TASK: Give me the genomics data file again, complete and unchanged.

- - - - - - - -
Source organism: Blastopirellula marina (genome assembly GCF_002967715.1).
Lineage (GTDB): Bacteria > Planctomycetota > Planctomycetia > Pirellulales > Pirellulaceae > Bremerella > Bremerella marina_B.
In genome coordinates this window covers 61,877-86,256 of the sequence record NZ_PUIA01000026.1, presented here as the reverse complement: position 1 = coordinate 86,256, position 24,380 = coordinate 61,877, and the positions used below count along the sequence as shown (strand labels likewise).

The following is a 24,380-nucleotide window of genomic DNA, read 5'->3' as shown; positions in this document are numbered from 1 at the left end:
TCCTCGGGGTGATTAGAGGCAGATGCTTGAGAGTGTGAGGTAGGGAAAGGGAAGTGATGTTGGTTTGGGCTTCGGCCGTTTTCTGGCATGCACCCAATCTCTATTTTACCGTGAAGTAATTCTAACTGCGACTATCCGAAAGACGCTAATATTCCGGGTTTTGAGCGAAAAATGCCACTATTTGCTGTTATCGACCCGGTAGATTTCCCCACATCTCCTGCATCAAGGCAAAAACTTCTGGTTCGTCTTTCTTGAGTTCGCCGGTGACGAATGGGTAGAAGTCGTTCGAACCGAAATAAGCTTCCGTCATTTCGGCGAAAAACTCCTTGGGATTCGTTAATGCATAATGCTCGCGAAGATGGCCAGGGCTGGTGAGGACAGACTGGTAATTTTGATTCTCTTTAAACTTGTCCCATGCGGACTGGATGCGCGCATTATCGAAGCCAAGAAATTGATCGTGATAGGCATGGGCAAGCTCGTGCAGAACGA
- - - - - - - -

Source organism: Blastopirellula marina (genome assembly GCF_002967715.1).
Lineage (GTDB): Bacteria > Planctomycetota > Planctomycetia > Pirellulales > Pirellulaceae > Bremerella > Bremerella marina_B.
In genome coordinates this window covers 61,877-86,256 of the sequence record NZ_PUIA01000026.1, presented here as the reverse complement: position 1 = coordinate 86,256, position 24,380 = coordinate 61,877, and the positions used below count along the sequence as shown (strand labels likewise).

The following is a 24,380-nucleotide window of genomic DNA, read 5'->3' as shown; positions in this document are numbered from 1 at the left end:
TCCTCGGGGTGATTAGAGGCAGATGCTTGAGAGTGTGAGGTAGGGAAAGGGAAGTGATGTTGGTTTGGGCTTCGGCCGTTTTCTGGCATGCACCCAATCTCTATTTTACCGTGAAGTAATTCTAACTGCGACTATCCGAAAGACGCTAATATTCCGGGTTTTGAGCGAAAAATGCCACTATTTGCTGTTATCGACCCGGTAGATTTCCCCACATCTCCTGCATCAAGGCAAAAACTTCTGGTTCGTCTTTCTTGAGTTCGCCGGTGACGAATGGGTAGAAGTCGTTCGAACCGAAATAAGCTTCCGTCATTTCGGCGAAAAACTCCTTGGGATTCGTTAATGCATAATGCTCGCGAAGATGGCCAGGGCTGGTGAGGACAGACTGGTAATTTTGATTCTCTTTAAACTTGTCCCATGCGGACTGGATGCGCGCATTATCGAAGCCAAGAAATTGATCGTGATAGGCATGGGCAAGCTCGTGCAGAACGA